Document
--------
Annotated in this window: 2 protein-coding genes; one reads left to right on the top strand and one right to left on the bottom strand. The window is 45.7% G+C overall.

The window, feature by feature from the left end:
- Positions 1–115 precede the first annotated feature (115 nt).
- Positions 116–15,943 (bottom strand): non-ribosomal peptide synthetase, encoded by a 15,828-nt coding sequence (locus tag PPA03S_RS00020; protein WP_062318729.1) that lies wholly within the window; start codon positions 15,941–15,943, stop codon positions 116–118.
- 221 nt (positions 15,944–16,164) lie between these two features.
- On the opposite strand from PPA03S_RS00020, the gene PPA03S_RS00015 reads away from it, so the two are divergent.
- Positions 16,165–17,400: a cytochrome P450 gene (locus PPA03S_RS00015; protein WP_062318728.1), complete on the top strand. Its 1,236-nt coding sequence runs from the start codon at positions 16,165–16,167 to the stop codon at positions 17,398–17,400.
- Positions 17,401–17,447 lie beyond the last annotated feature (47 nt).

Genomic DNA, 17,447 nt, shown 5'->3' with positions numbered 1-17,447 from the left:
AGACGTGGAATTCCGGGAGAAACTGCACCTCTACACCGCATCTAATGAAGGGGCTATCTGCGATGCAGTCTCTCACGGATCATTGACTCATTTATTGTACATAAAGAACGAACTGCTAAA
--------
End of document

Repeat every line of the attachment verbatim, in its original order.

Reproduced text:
Annotated in this window: 2 protein-coding genes; one reads left to right on the top strand and one right to left on the bottom strand. The window is 45.7% G+C overall.

The window, feature by feature from the left end:
- Positions 1–115 precede the first annotated feature (115 nt).
- Positions 116–15,943 (bottom strand): non-ribosomal peptide synthetase, encoded by a 15,828-nt coding sequence (locus tag PPA03S_RS00020; protein WP_062318729.1) that lies wholly within the window; start codon positions 15,941–15,943, stop codon positions 116–118.
- 221 nt (positions 15,944–16,164) lie between these two features.
- On the opposite strand from PPA03S_RS00020, the gene PPA03S_RS00015 reads away from it, so the two are divergent.
- Positions 16,165–17,400: a cytochrome P450 gene (locus PPA03S_RS00015; protein WP_062318728.1), complete on the top strand. Its 1,236-nt coding sequence runs from the start codon at positions 16,165–16,167 to the stop codon at positions 17,398–17,400.
- Positions 17,401–17,447 lie beyond the last annotated feature (47 nt).

Genomic DNA, 17,447 nt, shown 5'->3' with positions numbered 1-17,447 from the left:
AGACGTGGAATTCCGGGAGAAACTGCACCTCTACACCGCATCTAATGAAGGGGCTATCTGCGATGCAGTCTCTCACGGATCATTGACTCATTTATTGTACATAAAGAACGAACTGCTAAA